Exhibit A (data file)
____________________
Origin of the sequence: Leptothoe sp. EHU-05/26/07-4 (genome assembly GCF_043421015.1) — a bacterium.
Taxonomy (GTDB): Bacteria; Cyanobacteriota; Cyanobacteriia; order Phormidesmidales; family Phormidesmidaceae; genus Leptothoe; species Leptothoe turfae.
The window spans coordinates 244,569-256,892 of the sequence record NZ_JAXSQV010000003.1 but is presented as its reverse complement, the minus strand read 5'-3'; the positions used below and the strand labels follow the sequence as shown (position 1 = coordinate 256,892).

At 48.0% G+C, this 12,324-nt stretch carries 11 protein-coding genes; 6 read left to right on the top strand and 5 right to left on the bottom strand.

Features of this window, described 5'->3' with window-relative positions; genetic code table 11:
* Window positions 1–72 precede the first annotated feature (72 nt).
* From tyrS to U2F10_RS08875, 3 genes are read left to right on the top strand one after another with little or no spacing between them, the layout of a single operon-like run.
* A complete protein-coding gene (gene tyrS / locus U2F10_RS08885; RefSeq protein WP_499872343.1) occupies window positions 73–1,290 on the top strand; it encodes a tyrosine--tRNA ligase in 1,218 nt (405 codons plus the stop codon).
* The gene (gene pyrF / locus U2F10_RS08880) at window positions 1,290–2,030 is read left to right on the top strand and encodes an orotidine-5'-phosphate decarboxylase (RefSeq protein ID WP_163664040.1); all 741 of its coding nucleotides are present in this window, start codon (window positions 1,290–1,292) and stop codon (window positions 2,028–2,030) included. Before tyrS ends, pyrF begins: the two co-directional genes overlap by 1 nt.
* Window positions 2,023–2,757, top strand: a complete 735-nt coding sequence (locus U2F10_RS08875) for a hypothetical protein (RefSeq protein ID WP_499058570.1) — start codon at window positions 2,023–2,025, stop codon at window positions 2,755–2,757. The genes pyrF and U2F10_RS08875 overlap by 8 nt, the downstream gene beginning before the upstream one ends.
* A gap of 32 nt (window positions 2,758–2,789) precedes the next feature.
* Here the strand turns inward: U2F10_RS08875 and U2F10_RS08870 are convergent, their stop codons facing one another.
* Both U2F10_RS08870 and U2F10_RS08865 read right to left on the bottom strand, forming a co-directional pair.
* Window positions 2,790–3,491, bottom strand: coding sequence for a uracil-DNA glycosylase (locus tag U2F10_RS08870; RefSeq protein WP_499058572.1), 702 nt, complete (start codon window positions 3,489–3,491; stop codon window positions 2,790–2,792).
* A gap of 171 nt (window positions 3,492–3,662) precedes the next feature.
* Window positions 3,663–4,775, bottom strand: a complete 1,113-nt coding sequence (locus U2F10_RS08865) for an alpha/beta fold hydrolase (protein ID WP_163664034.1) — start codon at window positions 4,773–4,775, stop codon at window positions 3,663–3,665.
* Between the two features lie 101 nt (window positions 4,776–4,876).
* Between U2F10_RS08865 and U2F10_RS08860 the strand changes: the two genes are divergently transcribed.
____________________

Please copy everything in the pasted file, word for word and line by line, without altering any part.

Origin of the sequence: Leptothoe sp. EHU-05/26/07-4 (genome assembly GCF_043421015.1) — a bacterium.
Taxonomy (GTDB): Bacteria; Cyanobacteriota; Cyanobacteriia; order Phormidesmidales; family Phormidesmidaceae; genus Leptothoe; species Leptothoe turfae.
The window spans coordinates 244,569-256,892 of the sequence record NZ_JAXSQV010000003.1 but is presented as its reverse complement, the minus strand read 5'-3'; the positions used below and the strand labels follow the sequence as shown (position 1 = coordinate 256,892).

At 48.0% G+C, this 12,324-nt stretch carries 11 protein-coding genes; 6 read left to right on the top strand and 5 right to left on the bottom strand.

Features of this window, described 5'->3' with window-relative positions; genetic code table 11:
* Window positions 1–72 precede the first annotated feature (72 nt).
* From tyrS to U2F10_RS08875, 3 genes are read left to right on the top strand one after another with little or no spacing between them, the layout of a single operon-like run.
* A complete protein-coding gene (gene tyrS / locus U2F10_RS08885; RefSeq protein WP_499872343.1) occupies window positions 73–1,290 on the top strand; it encodes a tyrosine--tRNA ligase in 1,218 nt (405 codons plus the stop codon).
* The gene (gene pyrF / locus U2F10_RS08880) at window positions 1,290–2,030 is read left to right on the top strand and encodes an orotidine-5'-phosphate decarboxylase (RefSeq protein ID WP_163664040.1); all 741 of its coding nucleotides are present in this window, start codon (window positions 1,290–1,292) and stop codon (window positions 2,028–2,030) included. Before tyrS ends, pyrF begins: the two co-directional genes overlap by 1 nt.
* Window positions 2,023–2,757, top strand: a complete 735-nt coding sequence (locus U2F10_RS08875) for a hypothetical protein (RefSeq protein ID WP_499058570.1) — start codon at window positions 2,023–2,025, stop codon at window positions 2,755–2,757. The genes pyrF and U2F10_RS08875 overlap by 8 nt, the downstream gene beginning before the upstream one ends.
* A gap of 32 nt (window positions 2,758–2,789) precedes the next feature.
* Here the strand turns inward: U2F10_RS08875 and U2F10_RS08870 are convergent, their stop codons facing one another.
* Both U2F10_RS08870 and U2F10_RS08865 read right to left on the bottom strand, forming a co-directional pair.
* Window positions 2,790–3,491, bottom strand: coding sequence for a uracil-DNA glycosylase (locus tag U2F10_RS08870; RefSeq protein WP_499058572.1), 702 nt, complete (start codon window positions 3,489–3,491; stop codon window positions 2,790–2,792).
* A gap of 171 nt (window positions 3,492–3,662) precedes the next feature.
* Window positions 3,663–4,775, bottom strand: a complete 1,113-nt coding sequence (locus U2F10_RS08865) for an alpha/beta fold hydrolase (protein ID WP_163664034.1) — start codon at window positions 4,773–4,775, stop codon at window positions 3,663–3,665.
* Between the two features lie 101 nt (window positions 4,776–4,876).
* Between U2F10_RS08865 and U2F10_RS08860 the strand changes: the two genes are divergently transcribed.